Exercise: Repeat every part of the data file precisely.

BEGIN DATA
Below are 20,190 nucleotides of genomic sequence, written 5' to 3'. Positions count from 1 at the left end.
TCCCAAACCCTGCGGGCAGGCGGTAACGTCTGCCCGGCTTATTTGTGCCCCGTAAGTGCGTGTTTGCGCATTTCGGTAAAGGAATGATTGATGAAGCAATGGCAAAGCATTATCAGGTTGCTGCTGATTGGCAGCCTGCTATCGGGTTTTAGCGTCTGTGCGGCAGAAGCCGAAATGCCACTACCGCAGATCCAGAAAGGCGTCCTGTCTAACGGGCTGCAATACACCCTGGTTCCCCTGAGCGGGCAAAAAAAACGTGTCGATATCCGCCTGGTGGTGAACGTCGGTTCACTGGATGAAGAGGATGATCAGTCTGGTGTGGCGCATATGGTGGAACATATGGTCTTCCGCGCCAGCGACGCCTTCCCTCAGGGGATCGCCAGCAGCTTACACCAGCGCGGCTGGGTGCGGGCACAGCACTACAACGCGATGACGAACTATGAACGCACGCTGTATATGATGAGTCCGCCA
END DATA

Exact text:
Below are 20,190 nucleotides of genomic sequence, written 5' to 3'. Positions count from 1 at the left end.
TCCCAAACCCTGCGGGCAGGCGGTAACGTCTGCCCGGCTTATTTGTGCCCCGTAAGTGCGTGTTTGCGCATTTCGGTAAAGGAATGATTGATGAAGCAATGGCAAAGCATTATCAGGTTGCTGCTGATTGGCAGCCTGCTATCGGGTTTTAGCGTCTGTGCGGCAGAAGCCGAAATGCCACTACCGCAGATCCAGAAAGGCGTCCTGTCTAACGGGCTGCAATACACCCTGGTTCCCCTGAGCGGGCAAAAAAAACGTGTCGATATCCGCCTGGTGGTGAACGTCGGTTCACTGGATGAAGAGGATGATCAGTCTGGTGTGGCGCATATGGTGGAACATATGGTCTTCCGCGCCAGCGACGCCTTCCCTCAGGGGATCGCCAGCAGCTTACACCAGCGCGGCTGGGTGCGGGCACAGCACTACAACGCGATGACGAACTATGAACGCACGCTGTATATGATGAGTCCGCCA